into How to import an SQL file using the command line in MySQL?

mariadb import sql (24)

Regarding the time taken for importing huge files: most importantly, it takes more time because the default setting of MySQL is autocommit = true. You must set that off before importing your file and then check how import works like a gem.

You just need to do the following thing:

mysql> use db_name;

mysql> SET autocommit=0 ; source the_sql_file.sql ; COMMIT ;

I have a .sql file with an export from phpMyAdmin. I want to import it into a different server using the command line.

I have a Windows Server 2008 R2 installation. I placed the .sql file on the C drive, and I tried this command

database_name < file.sql

It is not working I get syntax errors.

  • How can I import this file without a problem?
  • Do I need to create a database first?

A solution that worked for me is below:

Use your_database_name;
SOURCE path_to_db_sql_file_on_your_local;

The following command works for me from the command line (cmd) on Windows 7 on WAMP.

d:/wamp/bin/mysql/mysql5.6.17/bin/mysql.exe -u root -p db_name < database.sql

Sometimes the port defined as well as the server IP address of that database also matters...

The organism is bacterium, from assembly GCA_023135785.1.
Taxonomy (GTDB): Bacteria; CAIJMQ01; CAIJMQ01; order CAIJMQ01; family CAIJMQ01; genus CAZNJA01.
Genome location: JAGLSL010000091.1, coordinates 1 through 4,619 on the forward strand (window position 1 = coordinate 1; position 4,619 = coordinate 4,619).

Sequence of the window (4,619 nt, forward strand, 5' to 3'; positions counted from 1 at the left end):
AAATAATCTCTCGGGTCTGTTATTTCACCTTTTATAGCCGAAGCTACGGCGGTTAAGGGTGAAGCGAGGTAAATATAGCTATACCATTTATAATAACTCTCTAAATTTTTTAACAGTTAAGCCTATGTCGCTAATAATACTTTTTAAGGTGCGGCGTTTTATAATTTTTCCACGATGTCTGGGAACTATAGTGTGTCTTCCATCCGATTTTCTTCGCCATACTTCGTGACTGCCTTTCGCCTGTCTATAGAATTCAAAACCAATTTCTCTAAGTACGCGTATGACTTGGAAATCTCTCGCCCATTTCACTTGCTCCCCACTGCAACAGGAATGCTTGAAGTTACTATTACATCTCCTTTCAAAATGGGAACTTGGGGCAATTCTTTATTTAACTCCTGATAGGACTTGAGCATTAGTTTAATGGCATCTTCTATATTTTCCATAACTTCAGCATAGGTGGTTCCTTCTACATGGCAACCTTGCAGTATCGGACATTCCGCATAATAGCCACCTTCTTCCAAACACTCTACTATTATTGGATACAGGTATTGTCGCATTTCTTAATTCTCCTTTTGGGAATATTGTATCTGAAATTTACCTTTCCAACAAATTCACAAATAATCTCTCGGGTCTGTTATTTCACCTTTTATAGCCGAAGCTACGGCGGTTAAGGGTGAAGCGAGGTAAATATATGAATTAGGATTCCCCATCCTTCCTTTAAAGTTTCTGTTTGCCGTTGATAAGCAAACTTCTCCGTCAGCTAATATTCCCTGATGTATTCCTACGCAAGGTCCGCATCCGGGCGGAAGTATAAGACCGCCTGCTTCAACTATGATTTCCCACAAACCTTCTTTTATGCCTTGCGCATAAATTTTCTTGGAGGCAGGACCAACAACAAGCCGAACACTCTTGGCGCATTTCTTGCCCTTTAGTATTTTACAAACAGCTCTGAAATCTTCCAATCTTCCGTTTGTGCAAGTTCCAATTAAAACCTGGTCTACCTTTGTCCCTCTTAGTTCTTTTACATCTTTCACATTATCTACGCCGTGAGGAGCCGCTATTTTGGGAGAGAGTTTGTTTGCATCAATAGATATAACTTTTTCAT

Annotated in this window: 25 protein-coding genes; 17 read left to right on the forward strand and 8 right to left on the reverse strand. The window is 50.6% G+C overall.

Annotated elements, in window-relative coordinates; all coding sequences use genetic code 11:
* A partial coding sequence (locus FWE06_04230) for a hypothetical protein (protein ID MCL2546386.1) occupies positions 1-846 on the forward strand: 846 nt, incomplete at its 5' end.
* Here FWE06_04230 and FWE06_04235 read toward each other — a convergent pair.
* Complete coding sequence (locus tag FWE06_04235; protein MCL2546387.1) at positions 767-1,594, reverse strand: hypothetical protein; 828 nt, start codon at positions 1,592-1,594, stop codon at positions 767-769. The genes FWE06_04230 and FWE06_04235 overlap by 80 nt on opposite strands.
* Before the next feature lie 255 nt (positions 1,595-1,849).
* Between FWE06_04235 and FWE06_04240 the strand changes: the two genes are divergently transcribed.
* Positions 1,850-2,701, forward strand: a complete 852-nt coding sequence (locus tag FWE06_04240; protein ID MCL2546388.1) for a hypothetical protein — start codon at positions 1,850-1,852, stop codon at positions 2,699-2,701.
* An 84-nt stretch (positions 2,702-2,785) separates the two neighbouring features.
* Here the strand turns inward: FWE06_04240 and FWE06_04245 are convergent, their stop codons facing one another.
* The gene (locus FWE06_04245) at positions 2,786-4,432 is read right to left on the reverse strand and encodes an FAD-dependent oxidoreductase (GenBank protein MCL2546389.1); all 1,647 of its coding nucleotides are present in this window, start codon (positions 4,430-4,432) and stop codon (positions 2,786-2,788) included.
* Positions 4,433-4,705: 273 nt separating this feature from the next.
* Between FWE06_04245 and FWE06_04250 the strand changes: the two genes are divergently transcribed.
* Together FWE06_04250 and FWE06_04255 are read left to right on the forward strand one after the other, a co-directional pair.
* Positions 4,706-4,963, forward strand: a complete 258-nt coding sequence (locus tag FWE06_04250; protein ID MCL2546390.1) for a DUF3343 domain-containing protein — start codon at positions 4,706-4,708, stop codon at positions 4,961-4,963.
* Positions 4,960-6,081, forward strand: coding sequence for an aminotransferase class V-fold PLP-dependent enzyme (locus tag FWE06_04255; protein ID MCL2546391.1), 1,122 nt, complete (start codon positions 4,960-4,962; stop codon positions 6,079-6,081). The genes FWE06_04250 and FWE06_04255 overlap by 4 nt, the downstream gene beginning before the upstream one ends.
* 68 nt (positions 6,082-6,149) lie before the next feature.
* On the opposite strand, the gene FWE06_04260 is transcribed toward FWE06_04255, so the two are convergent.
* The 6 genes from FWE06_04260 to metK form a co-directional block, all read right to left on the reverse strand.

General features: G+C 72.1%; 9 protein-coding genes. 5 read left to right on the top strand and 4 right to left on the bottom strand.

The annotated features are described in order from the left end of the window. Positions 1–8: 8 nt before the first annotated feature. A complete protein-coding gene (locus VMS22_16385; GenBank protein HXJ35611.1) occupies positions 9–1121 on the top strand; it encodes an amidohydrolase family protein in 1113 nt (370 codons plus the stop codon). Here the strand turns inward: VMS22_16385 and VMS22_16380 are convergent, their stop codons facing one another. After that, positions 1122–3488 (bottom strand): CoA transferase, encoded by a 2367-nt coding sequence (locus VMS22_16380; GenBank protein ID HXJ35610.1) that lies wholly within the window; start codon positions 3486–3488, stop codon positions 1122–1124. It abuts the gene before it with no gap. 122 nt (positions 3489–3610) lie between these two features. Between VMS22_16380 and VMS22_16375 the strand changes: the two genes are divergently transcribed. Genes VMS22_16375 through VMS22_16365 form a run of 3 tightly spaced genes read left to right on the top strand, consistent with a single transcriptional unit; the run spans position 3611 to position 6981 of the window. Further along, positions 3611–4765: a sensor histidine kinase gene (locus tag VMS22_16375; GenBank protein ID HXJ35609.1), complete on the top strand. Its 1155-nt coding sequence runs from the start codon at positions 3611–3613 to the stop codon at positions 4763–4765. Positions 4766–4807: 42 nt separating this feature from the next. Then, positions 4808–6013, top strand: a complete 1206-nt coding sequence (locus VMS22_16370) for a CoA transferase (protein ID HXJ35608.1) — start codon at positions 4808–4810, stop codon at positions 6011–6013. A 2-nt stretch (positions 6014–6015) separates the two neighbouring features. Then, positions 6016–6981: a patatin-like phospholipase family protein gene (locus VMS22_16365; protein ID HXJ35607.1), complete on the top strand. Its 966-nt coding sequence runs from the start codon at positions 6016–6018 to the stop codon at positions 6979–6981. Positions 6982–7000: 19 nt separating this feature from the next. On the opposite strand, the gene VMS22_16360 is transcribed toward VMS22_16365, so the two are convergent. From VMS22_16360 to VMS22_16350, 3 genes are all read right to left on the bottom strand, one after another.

mysql -u user -p user -h <Server IP> -P<port> (DBNAME) < DB.sql 

While most answers here just mention the simple command

mysql -u database_user -p [db_name] < database_file.sql

today it's quite common that databases and tables have utf8-collation where this command is not sufficient. Having utf8-collation in the exported tables it's required to use this command:

mysql -u database_user -p --default-character-set=utf8 [db_name] < database_file.sql

Surley this works for other charsets too, how to show the right notation can be seen here:

One comment mentioned also that if a database never exists an empty database had to be created first. This might be right in some cases, but depends on the export file. If the exported file includes already the command to create the database then the database never has to be created in a separated step, which even could cause an error on import. So on import it's advisable to have a look first in the file to know which commands are included there, on export it's advisable note the settings, especially if the file is very large and hard to read in an editor.

There are still more parameters for the command which are listed and explained here: